Megan - The first thing to do the moment you step onto campus is get involved with the Newman Center or Catholic Campus Ministry. If there isn’t anything offered on your campus, find the nearest Catholic Church and what times Mass and Confession are (and how you will get there). Without community or support – let alone the Sacraments – our faith grows faint and the flame can even die out. It may take heroic effort to get to the church, but it’s worth it! Start talking to other students on your floor and you’ll find out who’s Catholic and who would want to go to Mass with you. It helps to have a friend to keep you accountable as the temptation to sleep in and skip class gets stronger and stronger, and late study nights and papers pile up. The more full you are of Christ, the more equipped you’ll be to endure persecution for the faith and radiate Him to others.
Being an Evangelist
Luke - It can be intimidating to share your faith anywhere, let alone in an environment that is hostile towards religion in general. However, no method has proven to be more effective or more practical that just sharing your life with someone. If what we have in Christ and the Church is so great, then we should desire to share that with others. Start by finding that guy in your class who could use a good friend and brighter philosophy on life. Put simply by Mother Teresa, “Joy is a net of love by which you can catch souls.”
Others will often become more open and less dismissive in observing the authentic life you live for Christ. Heck, you might even be able to invite them to an event at the Catholic Newman Center or Sunday Mass as you develop your friendship. Paul says, “With such affection for you, we were determined to share with you not only the gospel of God, but our very selves as well” (1 Thes 2:8). Christ invested his life in twelve, why can’t we find two or three?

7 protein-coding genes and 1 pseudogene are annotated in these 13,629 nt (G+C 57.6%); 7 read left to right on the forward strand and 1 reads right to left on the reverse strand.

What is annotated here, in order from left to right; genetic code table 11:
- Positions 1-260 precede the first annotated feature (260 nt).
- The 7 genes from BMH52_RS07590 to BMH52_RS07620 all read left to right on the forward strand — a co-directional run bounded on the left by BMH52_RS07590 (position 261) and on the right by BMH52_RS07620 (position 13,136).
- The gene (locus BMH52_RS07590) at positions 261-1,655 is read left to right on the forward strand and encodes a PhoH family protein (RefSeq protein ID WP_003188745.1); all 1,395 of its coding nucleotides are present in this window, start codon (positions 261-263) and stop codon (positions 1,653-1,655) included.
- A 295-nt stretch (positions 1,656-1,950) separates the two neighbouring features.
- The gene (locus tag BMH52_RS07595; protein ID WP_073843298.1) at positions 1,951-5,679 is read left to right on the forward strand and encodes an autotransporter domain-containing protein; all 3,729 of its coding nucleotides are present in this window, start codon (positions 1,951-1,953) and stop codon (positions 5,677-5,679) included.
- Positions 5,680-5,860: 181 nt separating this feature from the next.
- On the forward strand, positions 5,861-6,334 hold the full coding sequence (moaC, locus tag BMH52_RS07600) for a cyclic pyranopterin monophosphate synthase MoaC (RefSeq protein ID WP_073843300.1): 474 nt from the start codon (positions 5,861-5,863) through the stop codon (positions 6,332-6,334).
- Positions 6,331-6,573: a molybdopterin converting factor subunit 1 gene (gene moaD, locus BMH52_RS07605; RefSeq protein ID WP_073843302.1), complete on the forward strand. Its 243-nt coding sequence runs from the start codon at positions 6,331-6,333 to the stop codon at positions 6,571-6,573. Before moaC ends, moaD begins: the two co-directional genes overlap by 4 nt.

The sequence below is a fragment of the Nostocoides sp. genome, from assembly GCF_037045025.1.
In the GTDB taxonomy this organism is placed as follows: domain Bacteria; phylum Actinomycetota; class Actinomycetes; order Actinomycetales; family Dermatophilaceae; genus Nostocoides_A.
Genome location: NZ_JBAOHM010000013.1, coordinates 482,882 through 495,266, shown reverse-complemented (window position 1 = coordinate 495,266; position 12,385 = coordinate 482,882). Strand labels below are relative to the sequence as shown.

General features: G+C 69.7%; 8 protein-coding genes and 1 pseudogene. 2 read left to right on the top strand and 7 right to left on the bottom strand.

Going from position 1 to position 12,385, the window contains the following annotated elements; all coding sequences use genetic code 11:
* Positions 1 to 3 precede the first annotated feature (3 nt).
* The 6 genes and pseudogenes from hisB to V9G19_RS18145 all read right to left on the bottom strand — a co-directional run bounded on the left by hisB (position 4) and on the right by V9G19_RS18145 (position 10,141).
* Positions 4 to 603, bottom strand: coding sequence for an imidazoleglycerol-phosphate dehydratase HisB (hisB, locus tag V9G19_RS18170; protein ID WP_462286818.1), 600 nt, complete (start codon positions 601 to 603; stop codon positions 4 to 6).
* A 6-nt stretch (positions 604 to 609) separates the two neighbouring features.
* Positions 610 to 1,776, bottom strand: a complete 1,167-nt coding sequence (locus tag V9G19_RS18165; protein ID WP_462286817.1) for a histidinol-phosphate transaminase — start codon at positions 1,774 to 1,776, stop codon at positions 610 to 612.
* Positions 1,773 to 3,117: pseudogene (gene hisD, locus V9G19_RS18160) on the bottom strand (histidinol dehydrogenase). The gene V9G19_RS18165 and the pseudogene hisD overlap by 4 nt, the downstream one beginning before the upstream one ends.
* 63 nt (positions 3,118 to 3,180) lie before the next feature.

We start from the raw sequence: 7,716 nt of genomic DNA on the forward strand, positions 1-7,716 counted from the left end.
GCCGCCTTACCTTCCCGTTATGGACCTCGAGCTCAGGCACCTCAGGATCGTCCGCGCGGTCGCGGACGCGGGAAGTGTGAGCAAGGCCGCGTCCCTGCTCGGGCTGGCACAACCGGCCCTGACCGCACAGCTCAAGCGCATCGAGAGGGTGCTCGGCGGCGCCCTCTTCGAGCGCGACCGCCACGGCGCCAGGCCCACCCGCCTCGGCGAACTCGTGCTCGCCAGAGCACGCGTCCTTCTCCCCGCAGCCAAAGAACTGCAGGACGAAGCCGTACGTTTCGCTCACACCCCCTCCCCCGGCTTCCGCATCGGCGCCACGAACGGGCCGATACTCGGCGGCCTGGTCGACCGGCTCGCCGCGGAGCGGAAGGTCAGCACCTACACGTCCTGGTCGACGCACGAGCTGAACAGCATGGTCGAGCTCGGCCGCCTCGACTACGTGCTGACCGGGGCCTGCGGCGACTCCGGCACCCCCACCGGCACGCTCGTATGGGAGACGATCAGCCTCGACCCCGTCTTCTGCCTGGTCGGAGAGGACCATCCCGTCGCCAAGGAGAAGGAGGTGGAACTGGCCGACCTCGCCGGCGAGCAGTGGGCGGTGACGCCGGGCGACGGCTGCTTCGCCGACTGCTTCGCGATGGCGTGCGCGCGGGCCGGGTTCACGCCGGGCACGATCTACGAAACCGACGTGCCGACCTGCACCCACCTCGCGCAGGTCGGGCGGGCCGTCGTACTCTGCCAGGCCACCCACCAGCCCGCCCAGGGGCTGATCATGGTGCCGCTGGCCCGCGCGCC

Megan - There are many small ways to share your faith in what can be a hostile environment. One girl I knew had a picture of Mother Teresa in her room and it sparked conversations with people who saw it. It opened opportunities for her to share her experiences of volunteering with the Sisters of Charity. She also frequently invited others to Mass with her, and knew the importance of always being ready to “give a reason for the hope that is in you” (1 Peter 3:15). The more you educate yourself about the Catholic faith, the more you will be able to answer people’s questions well. A great way of doing this is joining a Catholic Bible Study or finding resources to start one yourself.
As women, I’ve found it can be easy to find natural, un-imposing ways to share the faith. Girls love to talk, have coffee dates, give each other manicures – there’s no reason you can’t talk about God while doing these things! Questions will often come up on their own when people see you’re normal and fun, but that you live out the faith in every aspect of your life. They can’t help be drawn to Christ within you! One student, after observing his faithful Catholic friend in college for a while, approached him and said, “You have something I don’t have: joy. How do I get it?” Christ said, “These things I have spoken to you so that My joy may be in you, and that your joy may be made full.”
Just because it’s going to be hard, doesn’t mean it’s impossible. It takes strength and grace, as Megan and Luke shared, to live out your Catholic faith at college every day. Is it worth it? Absolutely. Fulfillment won’t be found in sinful living – but rather in holding onto your integrity and living daily for the one who daily pours himself out in love for you. We’re praying for you. Stay strong in Christ.